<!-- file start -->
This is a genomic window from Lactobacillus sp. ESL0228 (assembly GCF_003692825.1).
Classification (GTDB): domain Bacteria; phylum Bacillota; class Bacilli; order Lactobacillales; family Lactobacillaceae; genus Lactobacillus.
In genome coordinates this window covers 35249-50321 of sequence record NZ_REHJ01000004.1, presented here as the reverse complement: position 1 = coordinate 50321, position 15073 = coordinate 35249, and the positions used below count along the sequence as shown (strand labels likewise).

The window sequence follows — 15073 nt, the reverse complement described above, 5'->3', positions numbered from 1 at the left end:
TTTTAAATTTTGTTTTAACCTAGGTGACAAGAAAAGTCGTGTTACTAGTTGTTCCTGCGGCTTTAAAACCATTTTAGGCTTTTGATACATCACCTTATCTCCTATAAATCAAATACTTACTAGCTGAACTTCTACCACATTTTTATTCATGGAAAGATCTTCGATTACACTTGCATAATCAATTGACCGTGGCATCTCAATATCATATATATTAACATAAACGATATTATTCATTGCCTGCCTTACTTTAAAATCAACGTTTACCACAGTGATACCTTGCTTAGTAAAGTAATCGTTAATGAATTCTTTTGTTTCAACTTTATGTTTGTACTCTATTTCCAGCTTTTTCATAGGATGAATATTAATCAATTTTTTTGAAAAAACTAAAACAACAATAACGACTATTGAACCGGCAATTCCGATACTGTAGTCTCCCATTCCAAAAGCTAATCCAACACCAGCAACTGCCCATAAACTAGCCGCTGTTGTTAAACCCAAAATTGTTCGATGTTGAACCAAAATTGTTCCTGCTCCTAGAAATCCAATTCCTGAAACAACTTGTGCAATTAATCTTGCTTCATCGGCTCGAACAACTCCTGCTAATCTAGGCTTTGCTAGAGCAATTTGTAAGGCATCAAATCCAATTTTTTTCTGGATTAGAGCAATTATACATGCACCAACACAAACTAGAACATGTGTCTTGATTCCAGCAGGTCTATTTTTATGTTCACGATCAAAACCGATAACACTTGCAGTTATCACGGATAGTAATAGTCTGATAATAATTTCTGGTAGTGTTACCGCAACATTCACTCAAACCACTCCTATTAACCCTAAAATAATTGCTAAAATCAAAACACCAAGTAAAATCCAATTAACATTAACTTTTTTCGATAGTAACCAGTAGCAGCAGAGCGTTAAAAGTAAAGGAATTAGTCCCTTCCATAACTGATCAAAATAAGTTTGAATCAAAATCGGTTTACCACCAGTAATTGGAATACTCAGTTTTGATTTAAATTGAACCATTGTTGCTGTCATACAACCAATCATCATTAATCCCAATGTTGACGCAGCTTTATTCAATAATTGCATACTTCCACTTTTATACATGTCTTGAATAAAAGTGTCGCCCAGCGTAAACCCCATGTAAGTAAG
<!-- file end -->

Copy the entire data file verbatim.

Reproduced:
This is a genomic window from Lactobacillus sp. ESL0228 (assembly GCF_003692825.1).
Classification (GTDB): domain Bacteria; phylum Bacillota; class Bacilli; order Lactobacillales; family Lactobacillaceae; genus Lactobacillus.
In genome coordinates this window covers 35249-50321 of sequence record NZ_REHJ01000004.1, presented here as the reverse complement: position 1 = coordinate 50321, position 15073 = coordinate 35249, and the positions used below count along the sequence as shown (strand labels likewise).

The window sequence follows — 15073 nt, the reverse complement described above, 5'->3', positions numbered from 1 at the left end:
TTTTAAATTTTGTTTTAACCTAGGTGACAAGAAAAGTCGTGTTACTAGTTGTTCCTGCGGCTTTAAAACCATTTTAGGCTTTTGATACATCACCTTATCTCCTATAAATCAAATACTTACTAGCTGAACTTCTACCACATTTTTATTCATGGAAAGATCTTCGATTACACTTGCATAATCAATTGACCGTGGCATCTCAATATCATATATATTAACATAAACGATATTATTCATTGCCTGCCTTACTTTAAAATCAACGTTTACCACAGTGATACCTTGCTTAGTAAAGTAATCGTTAATGAATTCTTTTGTTTCAACTTTATGTTTGTACTCTATTTCCAGCTTTTTCATAGGATGAATATTAATCAATTTTTTTGAAAAAACTAAAACAACAATAACGACTATTGAACCGGCAATTCCGATACTGTAGTCTCCCATTCCAAAAGCTAATCCAACACCAGCAACTGCCCATAAACTAGCCGCTGTTGTTAAACCCAAAATTGTTCGATGTTGAACCAAAATTGTTCCTGCTCCTAGAAATCCAATTCCTGAAACAACTTGTGCAATTAATCTTGCTTCATCGGCTCGAACAACTCCTGCTAATCTAGGCTTTGCTAGAGCAATTTGTAAGGCATCAAATCCAATTTTTTTCTGGATTAGAGCAATTATACATGCACCAACACAAACTAGAACATGTGTCTTGATTCCAGCAGGTCTATTTTTATGTTCACGATCAAAACCGATAACACTTGCAGTTATCACGGATAGTAATAGTCTGATAATAATTTCTGGTAGTGTTACCGCAACATTCACTCAAACCACTCCTATTAACCCTAAAATAATTGCTAAAATCAAAACACCAAGTAAAATCCAATTAACATTAACTTTTTTCGATAGTAACCAGTAGCAGCAGAGCGTTAAAAGTAAAGGAATTAGTCCCTTCCATAACTGATCAAAATAAGTTTGAATCAAAATCGGTTTACCACCAGTAATTGGAATACTCAGTTTTGATTTAAATTGAACCATTGTTGCTGTCATACAACCAATCATCATTAATCCCAATGTTGACGCAGCTTTATTCAATAATTGCATACTTCCACTTTTATACATGTCTTGAATAAAAGTGTCGCCCAGCGTAAACCCCATGTAAGTAAG